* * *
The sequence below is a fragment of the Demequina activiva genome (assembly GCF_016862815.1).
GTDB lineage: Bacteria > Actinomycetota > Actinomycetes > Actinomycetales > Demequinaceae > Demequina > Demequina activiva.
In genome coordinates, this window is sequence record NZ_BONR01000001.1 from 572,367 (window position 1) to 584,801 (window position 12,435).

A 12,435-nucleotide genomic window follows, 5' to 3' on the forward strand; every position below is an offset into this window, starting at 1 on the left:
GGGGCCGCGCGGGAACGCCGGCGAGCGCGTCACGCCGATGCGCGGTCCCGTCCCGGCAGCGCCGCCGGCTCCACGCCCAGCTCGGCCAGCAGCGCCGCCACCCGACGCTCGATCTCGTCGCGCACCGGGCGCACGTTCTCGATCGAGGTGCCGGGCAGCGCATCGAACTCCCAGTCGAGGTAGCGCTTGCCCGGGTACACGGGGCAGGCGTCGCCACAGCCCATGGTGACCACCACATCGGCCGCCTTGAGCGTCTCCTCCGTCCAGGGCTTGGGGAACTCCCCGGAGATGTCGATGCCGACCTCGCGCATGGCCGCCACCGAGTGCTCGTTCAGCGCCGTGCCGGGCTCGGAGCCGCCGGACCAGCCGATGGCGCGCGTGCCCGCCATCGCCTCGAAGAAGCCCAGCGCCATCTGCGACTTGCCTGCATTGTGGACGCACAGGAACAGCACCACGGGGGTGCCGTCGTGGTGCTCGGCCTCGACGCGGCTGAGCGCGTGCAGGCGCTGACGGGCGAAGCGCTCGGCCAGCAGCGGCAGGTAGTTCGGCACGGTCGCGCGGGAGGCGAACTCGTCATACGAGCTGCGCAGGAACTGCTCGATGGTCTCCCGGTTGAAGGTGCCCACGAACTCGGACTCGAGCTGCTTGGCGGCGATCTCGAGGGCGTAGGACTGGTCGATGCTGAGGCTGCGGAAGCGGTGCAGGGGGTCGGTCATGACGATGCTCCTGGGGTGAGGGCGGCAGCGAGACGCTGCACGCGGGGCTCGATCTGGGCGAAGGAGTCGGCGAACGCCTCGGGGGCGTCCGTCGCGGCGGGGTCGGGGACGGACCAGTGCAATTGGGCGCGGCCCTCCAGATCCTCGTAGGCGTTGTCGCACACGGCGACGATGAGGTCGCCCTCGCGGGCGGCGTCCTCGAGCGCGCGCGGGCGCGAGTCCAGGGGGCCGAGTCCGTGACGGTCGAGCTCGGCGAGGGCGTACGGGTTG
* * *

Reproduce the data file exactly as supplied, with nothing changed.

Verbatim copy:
The sequence below is a fragment of the Demequina activiva genome (assembly GCF_016862815.1).
GTDB lineage: Bacteria > Actinomycetota > Actinomycetes > Actinomycetales > Demequinaceae > Demequina > Demequina activiva.
In genome coordinates, this window is sequence record NZ_BONR01000001.1 from 572,367 (window position 1) to 584,801 (window position 12,435).

A 12,435-nucleotide genomic window follows, 5' to 3' on the forward strand; every position below is an offset into this window, starting at 1 on the left:
GGGGCCGCGCGGGAACGCCGGCGAGCGCGTCACGCCGATGCGCGGTCCCGTCCCGGCAGCGCCGCCGGCTCCACGCCCAGCTCGGCCAGCAGCGCCGCCACCCGACGCTCGATCTCGTCGCGCACCGGGCGCACGTTCTCGATCGAGGTGCCGGGCAGCGCATCGAACTCCCAGTCGAGGTAGCGCTTGCCCGGGTACACGGGGCAGGCGTCGCCACAGCCCATGGTGACCACCACATCGGCCGCCTTGAGCGTCTCCTCCGTCCAGGGCTTGGGGAACTCCCCGGAGATGTCGATGCCGACCTCGCGCATGGCCGCCACCGAGTGCTCGTTCAGCGCCGTGCCGGGCTCGGAGCCGCCGGACCAGCCGATGGCGCGCGTGCCCGCCATCGCCTCGAAGAAGCCCAGCGCCATCTGCGACTTGCCTGCATTGTGGACGCACAGGAACAGCACCACGGGGGTGCCGTCGTGGTGCTCGGCCTCGACGCGGCTGAGCGCGTGCAGGCGCTGACGGGCGAAGCGCTCGGCCAGCAGCGGCAGGTAGTTCGGCACGGTCGCGCGGGAGGCGAACTCGTCATACGAGCTGCGCAGGAACTGCTCGATGGTCTCCCGGTTGAAGGTGCCCACGAACTCGGACTCGAGCTGCTTGGCGGCGATCTCGAGGGCGTAGGACTGGTCGATGCTGAGGCTGCGGAAGCGGTGCAGGGGGTCGGTCATGACGATGCTCCTGGGGTGAGGGCGGCAGCGAGACGCTGCACGCGGGGCTCGATCTGGGCGAAGGAGTCGGCGAACGCCTCGGGGGCGTCCGTCGCGGCGGGGTCGGGGACGGACCAGTGCAATTGGGCGCGGCCCTCCAGATCCTCGTAGGCGTTGTCGCACACGGCGACGATGAGGTCGCCCTCGCGGGCGGCGTCCTCGAGCGCGCGCGGGCGCGAGTCCAGGGGGCCGAGTCCGTGACGGTCGAGCTCGGCGAGGGCGTACGGGTTG